Wednesday, September 16, 2009

Now We're Getting Somewhere!

To all the friends and collegues who've signed on and started the discussion, I want to personally thank you!  I've heard some very good personal stories of their own birth experiences, as well as from the maternity nurses who are in the trenches.  In my research, I have found that ACOG recently changed their views on induction, and revised their induction guidelines from no earlier than 38 weeks gestation to no earlier than 39 weeks gestation.  I think this is a giant leap in the right direction!  My question is this:  Are the pregnant women and their families pushing the issue by requesting the induction?  Or are they simply just doing what is recommended by their provider.  I wonder if they were ever given any education on the matter?  Food for thought...


  1. Kristin, you have really chosen a great topic...very timely and controversial. I worked collaboratively with many physicians, nurses, and managers at a local tertiary care center to develop induction guidelines nearly 2 years ago. We reviewed the same issues that you bring up here...what constitutes "medical necessity" and what is truly "elective". We also developed an informed consent form that would be provided to patients in the office and must be signed before pitocin could be started. This meant that the providers were actually the ones obtaining the consent, how it is truly meant to be. The consent listed out newborn and maternal risks for was a great end product that works well to this day!

    I haven't seen anyone tackle the idea of term elective inductions in primigravidas vs. multigravid women. Is it not okay to induce a G4P3 at 39+ wks who is 4 cm in the office? Has a history of quick labors or is GBS+?

  2. I think it's a little of both. Sometimes it's the provider pushing to have all "their" deliveries on their call day, sometimes it's the patients demanding them. I think mostly the patients just do what they're told. It's one way to know they will get the provider they want. It's also easier to schedule childcare, maternity leave, etc.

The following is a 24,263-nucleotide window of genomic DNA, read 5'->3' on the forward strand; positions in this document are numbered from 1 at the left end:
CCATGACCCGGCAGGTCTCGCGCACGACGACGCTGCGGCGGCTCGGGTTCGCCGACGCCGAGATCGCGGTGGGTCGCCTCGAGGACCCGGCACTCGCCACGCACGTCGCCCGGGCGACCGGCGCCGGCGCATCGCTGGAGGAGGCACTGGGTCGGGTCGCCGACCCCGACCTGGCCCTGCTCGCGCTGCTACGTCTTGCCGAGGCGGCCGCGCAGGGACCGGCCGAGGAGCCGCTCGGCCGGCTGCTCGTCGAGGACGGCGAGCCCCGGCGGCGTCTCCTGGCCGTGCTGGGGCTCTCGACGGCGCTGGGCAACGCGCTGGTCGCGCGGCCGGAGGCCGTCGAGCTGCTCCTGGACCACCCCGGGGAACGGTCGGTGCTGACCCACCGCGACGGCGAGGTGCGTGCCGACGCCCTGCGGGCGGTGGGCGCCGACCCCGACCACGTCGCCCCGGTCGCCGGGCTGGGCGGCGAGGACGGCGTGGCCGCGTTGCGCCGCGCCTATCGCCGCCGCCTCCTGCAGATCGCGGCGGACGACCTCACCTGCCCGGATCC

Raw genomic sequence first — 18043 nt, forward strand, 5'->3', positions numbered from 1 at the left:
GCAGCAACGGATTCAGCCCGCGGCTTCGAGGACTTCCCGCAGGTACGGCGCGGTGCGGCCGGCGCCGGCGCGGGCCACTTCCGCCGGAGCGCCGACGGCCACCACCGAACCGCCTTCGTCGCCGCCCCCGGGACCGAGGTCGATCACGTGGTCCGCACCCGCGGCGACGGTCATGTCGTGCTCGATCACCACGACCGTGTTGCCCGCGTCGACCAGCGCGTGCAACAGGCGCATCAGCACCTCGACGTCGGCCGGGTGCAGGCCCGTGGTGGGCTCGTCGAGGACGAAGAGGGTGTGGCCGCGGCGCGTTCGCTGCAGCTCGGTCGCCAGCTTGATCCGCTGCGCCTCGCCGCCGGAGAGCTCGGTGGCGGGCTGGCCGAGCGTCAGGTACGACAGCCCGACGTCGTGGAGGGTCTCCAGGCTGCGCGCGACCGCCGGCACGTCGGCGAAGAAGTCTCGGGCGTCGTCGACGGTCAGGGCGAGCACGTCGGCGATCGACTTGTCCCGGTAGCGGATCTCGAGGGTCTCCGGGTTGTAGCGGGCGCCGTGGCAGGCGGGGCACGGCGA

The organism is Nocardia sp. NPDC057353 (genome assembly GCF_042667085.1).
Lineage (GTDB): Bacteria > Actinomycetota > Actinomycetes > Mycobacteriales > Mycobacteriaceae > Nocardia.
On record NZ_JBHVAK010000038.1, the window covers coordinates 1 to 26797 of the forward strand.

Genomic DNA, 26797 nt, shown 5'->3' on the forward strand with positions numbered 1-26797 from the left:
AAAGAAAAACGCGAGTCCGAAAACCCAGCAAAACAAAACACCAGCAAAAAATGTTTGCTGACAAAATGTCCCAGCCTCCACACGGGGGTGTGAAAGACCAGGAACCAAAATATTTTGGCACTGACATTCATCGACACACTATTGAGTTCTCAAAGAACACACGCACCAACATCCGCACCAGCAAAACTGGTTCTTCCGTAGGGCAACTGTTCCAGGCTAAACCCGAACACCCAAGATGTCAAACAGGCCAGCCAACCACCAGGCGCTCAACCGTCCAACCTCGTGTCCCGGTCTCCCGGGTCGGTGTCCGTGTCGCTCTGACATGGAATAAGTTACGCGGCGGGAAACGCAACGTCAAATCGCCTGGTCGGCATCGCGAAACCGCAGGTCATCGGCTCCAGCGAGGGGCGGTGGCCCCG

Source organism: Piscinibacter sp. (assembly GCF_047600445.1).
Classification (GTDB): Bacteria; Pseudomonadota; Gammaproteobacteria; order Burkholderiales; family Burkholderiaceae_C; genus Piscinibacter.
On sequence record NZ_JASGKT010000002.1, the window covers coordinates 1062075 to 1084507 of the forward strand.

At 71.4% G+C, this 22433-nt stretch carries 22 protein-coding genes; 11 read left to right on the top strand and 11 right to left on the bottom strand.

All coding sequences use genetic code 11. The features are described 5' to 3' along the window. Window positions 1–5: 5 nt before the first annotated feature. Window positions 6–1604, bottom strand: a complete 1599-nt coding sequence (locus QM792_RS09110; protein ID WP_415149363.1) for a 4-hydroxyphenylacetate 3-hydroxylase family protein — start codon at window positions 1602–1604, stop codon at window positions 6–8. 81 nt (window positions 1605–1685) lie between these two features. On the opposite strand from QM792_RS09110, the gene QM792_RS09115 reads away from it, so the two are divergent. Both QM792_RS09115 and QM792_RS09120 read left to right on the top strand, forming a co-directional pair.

I work with one group that does not give in to their patients, and only schedules medically necessary inductions, or for really good social reasons. Dad's home from Iraq for two days, that kind of thing. If they do schedule an induction for post-dates, then their patients are truly post-dates. 42 weeks, not 40 weeks, or 40 weeks and one day.

    We have other groups, though, that schedule most of their patients so they will deliver on certain days and times. Yes, truly, times! As in, on their lunch break, or after office hours.

  3. What a great topic Kristin! I think most of the inductions we do are elective or at the suggestion of the provider. That being said, I've not seen many inductions less than 39 weeks. As a patient advocate, I do find it disturbing when you ask a patient why they are being induced and they have no idea. I think women just trust what their doctor tells them. There is a lot of education that needs to happen to make sure families are making informed decisions.